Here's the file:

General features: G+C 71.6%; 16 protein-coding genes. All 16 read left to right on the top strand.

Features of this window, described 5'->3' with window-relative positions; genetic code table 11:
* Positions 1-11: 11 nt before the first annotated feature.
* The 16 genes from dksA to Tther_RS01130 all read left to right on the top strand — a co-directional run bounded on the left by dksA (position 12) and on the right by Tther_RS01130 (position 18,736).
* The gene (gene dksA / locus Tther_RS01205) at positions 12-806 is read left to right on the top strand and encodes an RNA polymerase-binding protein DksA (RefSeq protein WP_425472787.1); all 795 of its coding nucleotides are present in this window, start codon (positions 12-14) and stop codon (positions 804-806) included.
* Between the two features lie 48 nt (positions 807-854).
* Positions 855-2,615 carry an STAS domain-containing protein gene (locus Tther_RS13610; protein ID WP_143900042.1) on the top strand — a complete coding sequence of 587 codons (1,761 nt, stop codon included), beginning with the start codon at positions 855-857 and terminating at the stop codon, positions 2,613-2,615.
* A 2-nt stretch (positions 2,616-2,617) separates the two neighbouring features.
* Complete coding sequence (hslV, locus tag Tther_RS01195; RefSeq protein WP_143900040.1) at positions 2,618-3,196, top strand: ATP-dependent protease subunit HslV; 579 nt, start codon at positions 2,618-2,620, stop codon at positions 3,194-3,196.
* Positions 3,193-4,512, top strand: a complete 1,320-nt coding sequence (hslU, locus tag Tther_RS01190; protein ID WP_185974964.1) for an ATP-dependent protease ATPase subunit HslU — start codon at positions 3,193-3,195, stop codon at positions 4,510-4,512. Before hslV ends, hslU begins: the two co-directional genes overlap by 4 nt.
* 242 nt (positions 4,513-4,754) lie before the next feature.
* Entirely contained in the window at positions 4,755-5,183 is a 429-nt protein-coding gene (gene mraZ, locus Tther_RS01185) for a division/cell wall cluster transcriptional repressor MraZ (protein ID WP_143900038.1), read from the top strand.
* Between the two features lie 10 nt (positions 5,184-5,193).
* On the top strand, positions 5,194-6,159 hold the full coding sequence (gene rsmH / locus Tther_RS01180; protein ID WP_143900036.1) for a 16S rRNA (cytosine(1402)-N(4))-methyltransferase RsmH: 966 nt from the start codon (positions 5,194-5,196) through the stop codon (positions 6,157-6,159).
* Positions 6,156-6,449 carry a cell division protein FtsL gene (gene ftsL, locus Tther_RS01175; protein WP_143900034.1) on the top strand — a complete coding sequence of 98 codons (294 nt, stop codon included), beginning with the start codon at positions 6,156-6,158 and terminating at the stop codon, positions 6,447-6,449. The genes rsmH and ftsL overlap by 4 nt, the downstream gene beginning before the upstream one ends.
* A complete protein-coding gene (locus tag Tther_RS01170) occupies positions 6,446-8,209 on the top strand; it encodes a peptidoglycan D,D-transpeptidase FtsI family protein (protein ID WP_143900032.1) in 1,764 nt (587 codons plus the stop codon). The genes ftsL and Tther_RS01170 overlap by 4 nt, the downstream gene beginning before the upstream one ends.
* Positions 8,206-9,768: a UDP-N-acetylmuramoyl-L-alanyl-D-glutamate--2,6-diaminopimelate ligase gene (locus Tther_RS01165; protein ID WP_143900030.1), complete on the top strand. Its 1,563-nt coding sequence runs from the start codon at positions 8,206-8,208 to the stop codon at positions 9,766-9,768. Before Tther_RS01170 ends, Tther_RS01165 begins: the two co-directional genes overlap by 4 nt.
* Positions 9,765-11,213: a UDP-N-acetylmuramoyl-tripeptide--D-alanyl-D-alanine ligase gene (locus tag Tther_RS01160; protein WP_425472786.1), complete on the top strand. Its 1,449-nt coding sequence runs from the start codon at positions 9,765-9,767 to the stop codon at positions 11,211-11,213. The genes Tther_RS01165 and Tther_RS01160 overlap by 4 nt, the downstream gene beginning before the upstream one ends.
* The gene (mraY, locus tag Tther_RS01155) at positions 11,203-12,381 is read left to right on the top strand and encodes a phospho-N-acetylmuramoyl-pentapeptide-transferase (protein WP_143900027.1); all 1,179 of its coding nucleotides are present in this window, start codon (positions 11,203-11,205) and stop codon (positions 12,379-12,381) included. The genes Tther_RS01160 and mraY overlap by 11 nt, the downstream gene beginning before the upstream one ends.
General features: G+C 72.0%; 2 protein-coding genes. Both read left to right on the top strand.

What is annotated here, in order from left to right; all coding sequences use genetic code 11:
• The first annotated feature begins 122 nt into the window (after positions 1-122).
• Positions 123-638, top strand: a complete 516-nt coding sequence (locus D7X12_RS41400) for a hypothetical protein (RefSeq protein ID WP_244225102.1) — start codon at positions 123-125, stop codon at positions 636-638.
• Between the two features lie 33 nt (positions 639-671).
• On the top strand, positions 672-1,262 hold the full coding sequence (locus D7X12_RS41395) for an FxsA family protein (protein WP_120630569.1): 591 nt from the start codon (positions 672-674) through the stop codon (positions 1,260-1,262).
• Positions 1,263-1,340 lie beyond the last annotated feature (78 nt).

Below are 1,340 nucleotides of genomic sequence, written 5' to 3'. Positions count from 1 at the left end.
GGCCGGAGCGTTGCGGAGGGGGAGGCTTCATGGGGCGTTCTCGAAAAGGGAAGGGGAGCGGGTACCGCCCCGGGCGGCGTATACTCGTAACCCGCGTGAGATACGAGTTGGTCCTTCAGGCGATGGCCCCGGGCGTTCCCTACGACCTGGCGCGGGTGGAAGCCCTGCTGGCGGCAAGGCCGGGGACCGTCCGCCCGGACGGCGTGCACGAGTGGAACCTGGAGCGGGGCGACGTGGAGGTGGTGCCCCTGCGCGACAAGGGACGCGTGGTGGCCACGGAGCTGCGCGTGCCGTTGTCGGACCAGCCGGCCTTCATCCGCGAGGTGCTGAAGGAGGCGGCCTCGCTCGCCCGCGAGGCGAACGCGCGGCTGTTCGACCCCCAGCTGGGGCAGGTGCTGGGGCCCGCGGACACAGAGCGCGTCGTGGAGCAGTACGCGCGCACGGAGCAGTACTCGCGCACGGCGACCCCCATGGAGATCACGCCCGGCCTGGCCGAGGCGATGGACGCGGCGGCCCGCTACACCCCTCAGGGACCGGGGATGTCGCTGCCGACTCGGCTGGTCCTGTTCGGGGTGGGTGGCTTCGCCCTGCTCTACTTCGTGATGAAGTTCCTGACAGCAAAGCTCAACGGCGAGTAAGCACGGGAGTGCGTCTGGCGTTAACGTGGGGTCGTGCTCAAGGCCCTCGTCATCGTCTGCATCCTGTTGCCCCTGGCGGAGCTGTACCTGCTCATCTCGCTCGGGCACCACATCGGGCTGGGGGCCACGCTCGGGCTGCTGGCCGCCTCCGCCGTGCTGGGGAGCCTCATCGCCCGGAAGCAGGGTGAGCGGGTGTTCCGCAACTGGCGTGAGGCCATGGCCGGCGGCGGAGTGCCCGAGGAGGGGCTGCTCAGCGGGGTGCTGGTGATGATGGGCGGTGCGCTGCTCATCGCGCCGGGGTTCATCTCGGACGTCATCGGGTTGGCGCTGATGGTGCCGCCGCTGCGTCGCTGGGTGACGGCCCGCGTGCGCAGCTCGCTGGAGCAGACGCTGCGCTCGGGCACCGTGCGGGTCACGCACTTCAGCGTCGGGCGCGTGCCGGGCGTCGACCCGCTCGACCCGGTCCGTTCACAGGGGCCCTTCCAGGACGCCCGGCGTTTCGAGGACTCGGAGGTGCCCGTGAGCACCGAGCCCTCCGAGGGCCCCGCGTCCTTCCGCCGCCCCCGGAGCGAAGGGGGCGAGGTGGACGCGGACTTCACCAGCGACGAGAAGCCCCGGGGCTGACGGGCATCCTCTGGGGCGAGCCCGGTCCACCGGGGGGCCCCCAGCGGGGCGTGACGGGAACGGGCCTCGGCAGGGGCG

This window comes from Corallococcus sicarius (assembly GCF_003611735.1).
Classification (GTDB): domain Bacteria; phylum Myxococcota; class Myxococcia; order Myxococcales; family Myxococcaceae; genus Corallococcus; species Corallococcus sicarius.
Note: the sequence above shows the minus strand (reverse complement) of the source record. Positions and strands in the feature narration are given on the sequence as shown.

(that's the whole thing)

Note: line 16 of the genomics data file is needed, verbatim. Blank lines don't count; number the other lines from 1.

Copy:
* A complete protein-coding gene (locus tag Tther_RS01170) occupies positions 6,446-8,209 on the top strand; it encodes a peptidoglycan D,D-transpeptidase FtsI family protein (protein ID WP_143900032.1) in 1,764 nt (587 codons plus the stop codon). The genes ftsL and Tther_RS01170 overlap by 4 nt, the downstream gene beginning before the upstream one ends.